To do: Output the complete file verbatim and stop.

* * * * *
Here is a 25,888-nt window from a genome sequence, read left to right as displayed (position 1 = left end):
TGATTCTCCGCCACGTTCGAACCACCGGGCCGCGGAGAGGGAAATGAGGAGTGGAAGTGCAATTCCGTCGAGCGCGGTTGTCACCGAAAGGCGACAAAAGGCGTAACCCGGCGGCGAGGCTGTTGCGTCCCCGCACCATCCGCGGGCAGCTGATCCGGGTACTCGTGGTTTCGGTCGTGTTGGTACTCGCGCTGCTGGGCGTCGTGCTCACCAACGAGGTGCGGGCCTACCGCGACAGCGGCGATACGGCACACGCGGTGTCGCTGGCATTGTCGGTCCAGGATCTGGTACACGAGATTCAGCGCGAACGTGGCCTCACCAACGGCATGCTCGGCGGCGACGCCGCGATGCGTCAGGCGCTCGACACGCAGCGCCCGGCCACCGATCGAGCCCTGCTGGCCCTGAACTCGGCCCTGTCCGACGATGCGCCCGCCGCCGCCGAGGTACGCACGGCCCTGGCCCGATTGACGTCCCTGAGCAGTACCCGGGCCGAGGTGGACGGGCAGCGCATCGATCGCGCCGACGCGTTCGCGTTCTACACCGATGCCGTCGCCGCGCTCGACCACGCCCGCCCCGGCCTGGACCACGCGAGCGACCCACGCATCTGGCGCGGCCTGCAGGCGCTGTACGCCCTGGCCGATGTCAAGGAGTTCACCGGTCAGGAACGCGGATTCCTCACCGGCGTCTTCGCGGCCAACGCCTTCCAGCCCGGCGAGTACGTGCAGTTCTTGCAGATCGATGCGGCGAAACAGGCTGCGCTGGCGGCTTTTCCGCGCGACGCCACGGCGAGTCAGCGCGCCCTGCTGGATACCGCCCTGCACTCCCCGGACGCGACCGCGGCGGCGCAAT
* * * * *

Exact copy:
Here is a 25,888-nt window from a genome sequence, read left to right as displayed (position 1 = left end):
TGATTCTCCGCCACGTTCGAACCACCGGGCCGCGGAGAGGGAAATGAGGAGTGGAAGTGCAATTCCGTCGAGCGCGGTTGTCACCGAAAGGCGACAAAAGGCGTAACCCGGCGGCGAGGCTGTTGCGTCCCCGCACCATCCGCGGGCAGCTGATCCGGGTACTCGTGGTTTCGGTCGTGTTGGTACTCGCGCTGCTGGGCGTCGTGCTCACCAACGAGGTGCGGGCCTACCGCGACAGCGGCGATACGGCACACGCGGTGTCGCTGGCATTGTCGGTCCAGGATCTGGTACACGAGATTCAGCGCGAACGTGGCCTCACCAACGGCATGCTCGGCGGCGACGCCGCGATGCGTCAGGCGCTCGACACGCAGCGCCCGGCCACCGATCGAGCCCTGCTGGCCCTGAACTCGGCCCTGTCCGACGATGCGCCCGCCGCCGCCGAGGTACGCACGGCCCTGGCCCGATTGACGTCCCTGAGCAGTACCCGGGCCGAGGTGGACGGGCAGCGCATCGATCGCGCCGACGCGTTCGCGTTCTACACCGATGCCGTCGCCGCGCTCGACCACGCCCGCCCCGGCCTGGACCACGCGAGCGACCCACGCATCTGGCGCGGCCTGCAGGCGCTGTACGCCCTGGCCGATGTCAAGGAGTTCACCGGTCAGGAACGCGGATTCCTCACCGGCGTCTTCGCGGCCAACGCCTTCCAGCCCGGCGAGTACGTGCAGTTCTTGCAGATCGATGCGGCGAAACAGGCTGCGCTGGCGGCTTTTCCGCGCGACGCCACGGCGAGTCAGCGCGCCCTGCTGGATACCGCCCTGCACTCCCCGGACGCGACCGCGGCGGCGCAAT